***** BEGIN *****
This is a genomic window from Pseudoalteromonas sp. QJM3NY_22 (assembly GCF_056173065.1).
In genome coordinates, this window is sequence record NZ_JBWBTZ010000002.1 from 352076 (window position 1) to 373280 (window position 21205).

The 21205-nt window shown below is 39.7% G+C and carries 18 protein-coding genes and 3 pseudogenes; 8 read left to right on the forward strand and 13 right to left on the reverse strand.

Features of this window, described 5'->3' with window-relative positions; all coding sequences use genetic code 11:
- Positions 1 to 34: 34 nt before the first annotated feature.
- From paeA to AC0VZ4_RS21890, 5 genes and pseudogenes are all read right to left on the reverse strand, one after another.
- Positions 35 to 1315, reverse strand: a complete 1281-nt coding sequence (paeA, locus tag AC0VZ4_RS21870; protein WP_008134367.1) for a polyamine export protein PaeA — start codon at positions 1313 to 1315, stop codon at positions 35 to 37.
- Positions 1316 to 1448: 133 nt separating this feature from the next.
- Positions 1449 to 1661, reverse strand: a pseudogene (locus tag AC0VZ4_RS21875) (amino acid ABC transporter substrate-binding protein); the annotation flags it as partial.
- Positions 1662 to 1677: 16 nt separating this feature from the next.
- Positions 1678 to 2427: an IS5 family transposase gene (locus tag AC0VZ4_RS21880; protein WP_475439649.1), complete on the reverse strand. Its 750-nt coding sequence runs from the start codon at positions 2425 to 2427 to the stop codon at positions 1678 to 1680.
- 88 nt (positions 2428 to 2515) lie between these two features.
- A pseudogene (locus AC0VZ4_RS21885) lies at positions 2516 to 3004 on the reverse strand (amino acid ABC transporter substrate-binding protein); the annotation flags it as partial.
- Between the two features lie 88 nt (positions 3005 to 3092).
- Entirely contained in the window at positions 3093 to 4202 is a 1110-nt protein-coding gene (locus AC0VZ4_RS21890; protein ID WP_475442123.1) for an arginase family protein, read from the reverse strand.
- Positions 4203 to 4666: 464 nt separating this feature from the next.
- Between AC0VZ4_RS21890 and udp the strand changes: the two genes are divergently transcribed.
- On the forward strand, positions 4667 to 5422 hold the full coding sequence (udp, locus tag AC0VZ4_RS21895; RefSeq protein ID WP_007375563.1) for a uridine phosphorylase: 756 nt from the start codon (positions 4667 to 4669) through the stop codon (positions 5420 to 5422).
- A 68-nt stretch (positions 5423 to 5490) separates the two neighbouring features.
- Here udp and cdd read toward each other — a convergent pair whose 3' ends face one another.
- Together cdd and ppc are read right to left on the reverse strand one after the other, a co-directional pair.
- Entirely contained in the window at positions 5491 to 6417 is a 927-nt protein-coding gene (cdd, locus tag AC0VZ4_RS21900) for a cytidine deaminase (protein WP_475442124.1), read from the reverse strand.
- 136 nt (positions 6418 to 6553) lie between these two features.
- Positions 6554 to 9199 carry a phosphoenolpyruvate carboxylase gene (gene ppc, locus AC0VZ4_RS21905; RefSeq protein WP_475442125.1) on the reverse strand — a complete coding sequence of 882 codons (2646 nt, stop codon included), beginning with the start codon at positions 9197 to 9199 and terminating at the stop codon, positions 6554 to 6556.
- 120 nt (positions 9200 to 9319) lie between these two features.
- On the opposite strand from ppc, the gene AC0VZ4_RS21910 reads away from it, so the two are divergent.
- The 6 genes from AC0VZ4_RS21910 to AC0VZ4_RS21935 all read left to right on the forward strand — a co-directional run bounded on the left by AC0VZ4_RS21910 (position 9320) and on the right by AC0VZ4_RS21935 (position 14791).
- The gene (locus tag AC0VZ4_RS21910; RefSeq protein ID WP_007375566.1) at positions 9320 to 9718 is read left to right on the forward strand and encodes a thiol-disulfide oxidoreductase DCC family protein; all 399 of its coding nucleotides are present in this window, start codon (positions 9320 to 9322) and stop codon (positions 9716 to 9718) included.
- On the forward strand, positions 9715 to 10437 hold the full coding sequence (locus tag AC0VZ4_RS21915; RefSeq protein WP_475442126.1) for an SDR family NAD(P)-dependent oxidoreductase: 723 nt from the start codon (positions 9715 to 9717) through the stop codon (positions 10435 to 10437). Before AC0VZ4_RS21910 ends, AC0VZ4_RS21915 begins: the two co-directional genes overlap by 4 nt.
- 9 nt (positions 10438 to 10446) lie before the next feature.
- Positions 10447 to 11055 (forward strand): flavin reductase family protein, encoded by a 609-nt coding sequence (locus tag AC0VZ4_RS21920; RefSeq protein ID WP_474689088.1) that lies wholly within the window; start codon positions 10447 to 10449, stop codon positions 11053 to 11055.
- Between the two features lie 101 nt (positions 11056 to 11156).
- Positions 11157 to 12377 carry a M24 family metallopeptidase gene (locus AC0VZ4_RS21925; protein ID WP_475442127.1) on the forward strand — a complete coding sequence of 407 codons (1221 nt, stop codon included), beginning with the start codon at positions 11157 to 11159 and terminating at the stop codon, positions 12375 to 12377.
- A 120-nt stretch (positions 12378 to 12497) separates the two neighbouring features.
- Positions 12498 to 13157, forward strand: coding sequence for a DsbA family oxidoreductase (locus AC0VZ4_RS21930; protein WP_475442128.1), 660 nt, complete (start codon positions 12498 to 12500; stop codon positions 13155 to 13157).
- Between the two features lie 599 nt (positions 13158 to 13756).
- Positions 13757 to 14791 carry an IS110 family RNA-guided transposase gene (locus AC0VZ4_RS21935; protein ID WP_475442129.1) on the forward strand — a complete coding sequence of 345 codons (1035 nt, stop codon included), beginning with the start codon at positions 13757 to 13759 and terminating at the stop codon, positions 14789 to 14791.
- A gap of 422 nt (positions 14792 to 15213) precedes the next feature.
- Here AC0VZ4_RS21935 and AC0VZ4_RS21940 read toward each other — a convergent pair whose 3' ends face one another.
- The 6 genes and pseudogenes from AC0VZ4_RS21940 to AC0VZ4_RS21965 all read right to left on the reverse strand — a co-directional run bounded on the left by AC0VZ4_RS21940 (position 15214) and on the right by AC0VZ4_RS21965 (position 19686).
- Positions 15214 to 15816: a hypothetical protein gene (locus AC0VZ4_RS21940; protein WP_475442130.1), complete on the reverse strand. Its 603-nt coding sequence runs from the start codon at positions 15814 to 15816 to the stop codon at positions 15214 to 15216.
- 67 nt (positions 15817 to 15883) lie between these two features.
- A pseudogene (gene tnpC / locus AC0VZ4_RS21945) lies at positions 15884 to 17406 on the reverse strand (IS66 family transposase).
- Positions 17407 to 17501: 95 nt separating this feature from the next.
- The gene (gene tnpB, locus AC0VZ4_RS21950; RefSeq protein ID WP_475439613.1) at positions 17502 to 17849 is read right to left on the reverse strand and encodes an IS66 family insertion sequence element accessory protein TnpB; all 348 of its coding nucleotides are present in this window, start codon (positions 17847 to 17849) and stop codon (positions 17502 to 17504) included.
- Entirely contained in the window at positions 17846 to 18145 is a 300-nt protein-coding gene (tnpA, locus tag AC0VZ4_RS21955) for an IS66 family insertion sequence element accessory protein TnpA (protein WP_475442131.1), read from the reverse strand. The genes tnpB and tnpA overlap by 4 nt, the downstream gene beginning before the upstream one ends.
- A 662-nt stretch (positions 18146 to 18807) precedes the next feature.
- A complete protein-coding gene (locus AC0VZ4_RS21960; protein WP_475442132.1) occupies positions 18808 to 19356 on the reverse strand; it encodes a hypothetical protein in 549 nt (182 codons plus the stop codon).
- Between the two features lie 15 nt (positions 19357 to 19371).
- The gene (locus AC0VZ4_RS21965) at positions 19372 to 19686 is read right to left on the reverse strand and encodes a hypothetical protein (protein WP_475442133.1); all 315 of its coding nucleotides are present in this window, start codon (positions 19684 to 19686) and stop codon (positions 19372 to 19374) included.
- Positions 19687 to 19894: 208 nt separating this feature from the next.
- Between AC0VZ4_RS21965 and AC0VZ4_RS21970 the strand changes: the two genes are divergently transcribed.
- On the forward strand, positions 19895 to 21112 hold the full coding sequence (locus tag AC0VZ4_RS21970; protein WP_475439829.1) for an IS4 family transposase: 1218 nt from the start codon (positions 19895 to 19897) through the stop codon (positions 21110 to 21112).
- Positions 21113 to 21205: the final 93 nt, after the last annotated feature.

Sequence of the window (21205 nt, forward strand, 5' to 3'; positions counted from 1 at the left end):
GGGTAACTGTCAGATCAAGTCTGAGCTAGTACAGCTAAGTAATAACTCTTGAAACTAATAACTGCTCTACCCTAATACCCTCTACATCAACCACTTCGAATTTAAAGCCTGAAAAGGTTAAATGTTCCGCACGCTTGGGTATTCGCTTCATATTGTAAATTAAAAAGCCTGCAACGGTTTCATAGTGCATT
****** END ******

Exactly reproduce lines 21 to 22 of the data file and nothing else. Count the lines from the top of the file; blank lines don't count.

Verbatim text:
- Together cdd and ppc are read right to left on the reverse strand one after the other, a co-directional pair.
- Entirely contained in the window at positions 5491 to 6417 is a 927-nt protein-coding gene (cdd, locus tag AC0VZ4_RS21900) for a cytidine deaminase (protein WP_475442124.1), read from the reverse strand.